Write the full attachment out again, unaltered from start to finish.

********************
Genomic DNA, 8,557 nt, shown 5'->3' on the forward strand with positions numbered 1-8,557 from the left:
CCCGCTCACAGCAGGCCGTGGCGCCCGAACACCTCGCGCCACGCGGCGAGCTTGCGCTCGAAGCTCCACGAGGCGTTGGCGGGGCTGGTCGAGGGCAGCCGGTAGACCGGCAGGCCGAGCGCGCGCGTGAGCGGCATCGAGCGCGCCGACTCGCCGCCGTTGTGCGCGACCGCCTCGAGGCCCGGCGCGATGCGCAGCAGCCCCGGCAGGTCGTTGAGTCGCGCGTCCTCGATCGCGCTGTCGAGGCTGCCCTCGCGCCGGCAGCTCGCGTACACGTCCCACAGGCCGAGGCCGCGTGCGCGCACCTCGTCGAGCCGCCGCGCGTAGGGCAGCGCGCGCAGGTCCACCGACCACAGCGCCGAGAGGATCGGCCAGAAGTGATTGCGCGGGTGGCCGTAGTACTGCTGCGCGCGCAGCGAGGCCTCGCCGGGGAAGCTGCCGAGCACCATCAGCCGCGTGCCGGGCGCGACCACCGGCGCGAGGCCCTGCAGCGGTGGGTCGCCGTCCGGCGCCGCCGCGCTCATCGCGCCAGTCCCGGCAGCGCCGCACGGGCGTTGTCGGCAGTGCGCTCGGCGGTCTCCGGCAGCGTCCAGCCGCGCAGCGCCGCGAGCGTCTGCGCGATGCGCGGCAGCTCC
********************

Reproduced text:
Genomic DNA, 8,557 nt, shown 5'->3' on the forward strand with positions numbered 1-8,557 from the left:
CCCGCTCACAGCAGGCCGTGGCGCCCGAACACCTCGCGCCACGCGGCGAGCTTGCGCTCGAAGCTCCACGAGGCGTTGGCGGGGCTGGTCGAGGGCAGCCGGTAGACCGGCAGGCCGAGCGCGCGCGTGAGCGGCATCGAGCGCGCCGACTCGCCGCCGTTGTGCGCGACCGCCTCGAGGCCCGGCGCGATGCGCAGCAGCCCCGGCAGGTCGTTGAGTCGCGCGTCCTCGATCGCGCTGTCGAGGCTGCCCTCGCGCCGGCAGCTCGCGTACACGTCCCACAGGCCGAGGCCGCGTGCGCGCACCTCGTCGAGCCGCCGCGCGTAGGGCAGCGCGCGCAGGTCCACCGACCACAGCGCCGAGAGGATCGGCCAGAAGTGATTGCGCGGGTGGCCGTAGTACTGCTGCGCGCGCAGCGAGGCCTCGCCGGGGAAGCTGCCGAGCACCATCAGCCGCGTGCCGGGCGCGACCACCGGCGCGAGGCCCTGCAGCGGTGGGTCGCCGTCCGGCGCCGCCGCGCTCATCGCGCCAGTCCCGGCAGCGCCGCACGGGCGTTGTCGGCAGTGCGCTCGGCGGTCTCCGGCAGCGTCCAGCCGCGCAGCGCCGCGAGCGTCTGCGCGATGCGCGGCAGCTCC